There are two indisputable facts about politics.
The first is that every modern president in the fourth year of his presidency resorts to the cheap political stunts, broken promises and truth-fudging it takes to win reelection in what has been and will be a 50-50 nation. The reason is simple: Politics is not clean-living; it’s survival.
The second is that Barack Obama, for all his talk of moving beyond conventional political tricks, is doing just that, which wouldn’t be so glaring had it not been for his incessant call for a newer, cleaner and more transparent paradigm for American politics.
So much for the high road: Victory is more important than purity.
It’s debatable whether Obama is more crudely political than George W. Bush or Bill Clinton orRonald Reagan. But what’s transpired over the past several weeks isn’t debatable: He’s made a series of calculated, overtly political gestures that are far more transactional than transformational.
Here’s just a sample:
Sucking up to Wall Street — again
The president better hope those Occupy Wall Street voters don’t read Bloomberg News. Hans Nichols, who covers Obama for Bloomberg, has a richly reported piece that Obama’s most important advisers are privately pleading with the same Wall Street titans they vilify to help fund their reelection campaign.
Jim Messina, one of the president’s top political advisers, met privately with financial services industry executives — big banks, money managers — and promised them Obama will not demonize Wall Street as his reelection efforts unfold. Not demonize Wall Street? Hasn’t that been a consistent theme of the Obama presidency?
Messina provided big donors with a private briefing at the members-only Core Club in Manhattan, a nice perk for the rich and powerful.
Let’s not be naive. All politicians hit up the people who have money for money. But in the middle of a political campaign that pits the rich against the rest of America, the optics are not great for the White House.
This is classic dual messaging: For the 99 percent, Obama is playing up his attacks on Wall Street, especially the Dodd-Frank bill.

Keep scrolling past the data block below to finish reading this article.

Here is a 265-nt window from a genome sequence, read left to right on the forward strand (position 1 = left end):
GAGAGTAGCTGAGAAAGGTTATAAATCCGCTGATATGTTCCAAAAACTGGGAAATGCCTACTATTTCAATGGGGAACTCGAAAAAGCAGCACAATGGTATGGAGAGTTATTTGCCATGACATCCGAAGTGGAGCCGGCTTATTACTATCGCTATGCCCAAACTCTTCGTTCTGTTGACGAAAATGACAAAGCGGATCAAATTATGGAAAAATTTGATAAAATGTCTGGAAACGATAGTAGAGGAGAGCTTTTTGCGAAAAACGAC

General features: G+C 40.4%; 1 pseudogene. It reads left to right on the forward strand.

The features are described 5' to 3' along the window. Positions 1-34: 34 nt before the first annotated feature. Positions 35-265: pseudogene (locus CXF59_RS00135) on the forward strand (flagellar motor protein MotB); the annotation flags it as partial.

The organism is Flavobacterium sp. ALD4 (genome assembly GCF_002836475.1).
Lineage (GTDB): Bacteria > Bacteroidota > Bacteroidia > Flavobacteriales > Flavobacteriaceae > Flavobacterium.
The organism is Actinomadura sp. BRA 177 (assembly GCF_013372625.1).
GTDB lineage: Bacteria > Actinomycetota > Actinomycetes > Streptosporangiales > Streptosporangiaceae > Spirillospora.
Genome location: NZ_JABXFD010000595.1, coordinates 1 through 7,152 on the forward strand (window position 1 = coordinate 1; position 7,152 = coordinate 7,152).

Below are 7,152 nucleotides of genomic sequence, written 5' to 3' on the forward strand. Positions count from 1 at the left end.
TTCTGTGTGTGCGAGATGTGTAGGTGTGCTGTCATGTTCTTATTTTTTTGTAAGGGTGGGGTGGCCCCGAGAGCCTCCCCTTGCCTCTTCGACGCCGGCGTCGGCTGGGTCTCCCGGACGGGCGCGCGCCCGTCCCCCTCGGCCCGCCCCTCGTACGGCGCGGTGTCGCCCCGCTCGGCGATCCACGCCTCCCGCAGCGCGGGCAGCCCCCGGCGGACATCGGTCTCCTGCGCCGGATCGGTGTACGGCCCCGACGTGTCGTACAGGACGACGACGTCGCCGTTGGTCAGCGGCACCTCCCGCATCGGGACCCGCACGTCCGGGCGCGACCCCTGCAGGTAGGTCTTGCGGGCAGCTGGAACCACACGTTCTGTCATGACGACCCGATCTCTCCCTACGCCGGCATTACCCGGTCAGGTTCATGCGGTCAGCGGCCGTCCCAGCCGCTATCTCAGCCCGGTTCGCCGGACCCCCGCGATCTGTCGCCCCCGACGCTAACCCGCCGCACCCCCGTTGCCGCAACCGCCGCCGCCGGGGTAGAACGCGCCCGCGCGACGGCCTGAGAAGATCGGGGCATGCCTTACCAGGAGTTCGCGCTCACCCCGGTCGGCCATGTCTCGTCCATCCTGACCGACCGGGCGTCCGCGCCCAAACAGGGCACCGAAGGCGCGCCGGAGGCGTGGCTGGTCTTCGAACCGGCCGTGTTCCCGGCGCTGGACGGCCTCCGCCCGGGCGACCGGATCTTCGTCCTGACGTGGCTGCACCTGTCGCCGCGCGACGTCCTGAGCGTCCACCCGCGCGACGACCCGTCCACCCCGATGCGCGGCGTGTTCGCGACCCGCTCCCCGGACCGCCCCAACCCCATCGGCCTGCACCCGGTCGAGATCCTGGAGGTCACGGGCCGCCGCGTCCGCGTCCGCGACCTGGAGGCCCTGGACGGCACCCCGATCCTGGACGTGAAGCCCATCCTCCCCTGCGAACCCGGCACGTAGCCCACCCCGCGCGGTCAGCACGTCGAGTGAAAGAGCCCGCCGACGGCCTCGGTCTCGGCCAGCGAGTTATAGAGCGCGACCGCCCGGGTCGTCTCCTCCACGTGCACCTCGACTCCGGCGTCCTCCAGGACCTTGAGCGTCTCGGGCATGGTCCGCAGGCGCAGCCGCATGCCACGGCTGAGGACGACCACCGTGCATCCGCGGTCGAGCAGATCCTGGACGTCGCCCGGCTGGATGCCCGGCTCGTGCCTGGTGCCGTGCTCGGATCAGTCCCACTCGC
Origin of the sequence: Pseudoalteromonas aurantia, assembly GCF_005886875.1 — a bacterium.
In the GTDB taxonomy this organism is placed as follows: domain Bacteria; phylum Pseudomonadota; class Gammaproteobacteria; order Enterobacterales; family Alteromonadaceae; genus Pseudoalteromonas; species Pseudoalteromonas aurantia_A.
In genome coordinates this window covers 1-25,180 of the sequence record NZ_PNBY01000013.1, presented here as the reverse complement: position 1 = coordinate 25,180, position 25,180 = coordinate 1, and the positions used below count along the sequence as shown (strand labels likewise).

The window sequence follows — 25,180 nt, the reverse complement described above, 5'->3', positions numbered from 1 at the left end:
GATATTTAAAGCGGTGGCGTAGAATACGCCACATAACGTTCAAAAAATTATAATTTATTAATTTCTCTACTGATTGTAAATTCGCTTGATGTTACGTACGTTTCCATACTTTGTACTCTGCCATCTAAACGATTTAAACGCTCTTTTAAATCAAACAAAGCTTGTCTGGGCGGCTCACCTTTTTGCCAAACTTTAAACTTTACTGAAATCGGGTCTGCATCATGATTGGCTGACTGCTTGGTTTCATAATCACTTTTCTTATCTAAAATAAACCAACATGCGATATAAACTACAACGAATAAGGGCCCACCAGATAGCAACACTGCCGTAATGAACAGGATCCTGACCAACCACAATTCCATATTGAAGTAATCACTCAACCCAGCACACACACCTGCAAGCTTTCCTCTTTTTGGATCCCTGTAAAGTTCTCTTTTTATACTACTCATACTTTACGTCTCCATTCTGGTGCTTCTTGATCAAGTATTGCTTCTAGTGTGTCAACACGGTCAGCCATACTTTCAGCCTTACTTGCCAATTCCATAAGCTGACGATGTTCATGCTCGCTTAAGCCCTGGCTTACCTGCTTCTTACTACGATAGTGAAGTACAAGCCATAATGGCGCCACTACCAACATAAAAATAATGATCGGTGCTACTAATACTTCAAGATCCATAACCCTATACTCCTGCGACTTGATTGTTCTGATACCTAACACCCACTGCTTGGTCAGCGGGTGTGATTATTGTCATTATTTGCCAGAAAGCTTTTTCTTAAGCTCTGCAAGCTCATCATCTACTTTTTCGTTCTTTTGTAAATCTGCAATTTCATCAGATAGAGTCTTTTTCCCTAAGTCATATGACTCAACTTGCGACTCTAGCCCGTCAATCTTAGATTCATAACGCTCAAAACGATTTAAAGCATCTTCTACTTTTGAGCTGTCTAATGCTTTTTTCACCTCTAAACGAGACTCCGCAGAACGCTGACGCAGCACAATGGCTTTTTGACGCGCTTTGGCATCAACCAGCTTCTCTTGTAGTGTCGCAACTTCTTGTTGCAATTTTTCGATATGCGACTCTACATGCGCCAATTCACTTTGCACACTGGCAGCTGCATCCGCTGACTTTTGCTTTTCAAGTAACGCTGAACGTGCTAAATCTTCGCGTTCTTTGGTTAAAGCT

For the 1 percenters, there’s a different message, as Ron Suskind reported in his book on Obama’s economic team. “I’m not out there to go after you,” the president reportedly told Wall Street titans, not long after allowing Treasury Secretary Tim Geithner to quietly kill a plan to stop bonuses for bailed-out bankers. “I’m protecting you. But if I’m going to shield you from public and congressional anger, you have to give me something to work with on these issues of compensation.”
A super flip-flop
Obama needs the millionaires in the financial services industry to buy his go-easy-on-you-guys spin because they can cut limitless checks to super PACs.
Super PACSs are the newest way for rich people to influence elections. Obama was vehemently opposed to them, calling them a “threat to our democracy.” That vehemence was heartfelt and consistent — until Monday night, when it wasn’t.
To understand how big a flip-flop this actually represents, rewind the tape to 2007, when Obama discussed his opposition to outside groups taking and spending unlimited funds in campaigns. “You can’t say yesterday you don’t believe in them and today, you are having three-quarters of a million dollars being spent for you. You can’t just talk the talk. The easiest thing in the world is to talk about change during election time. Everybody talks about change during election time. You have got to look at how they will act when it’s not convenient, when it’s hard. And the one thing I’m proud of is my track record is strong on this and I’ve walked the walk.”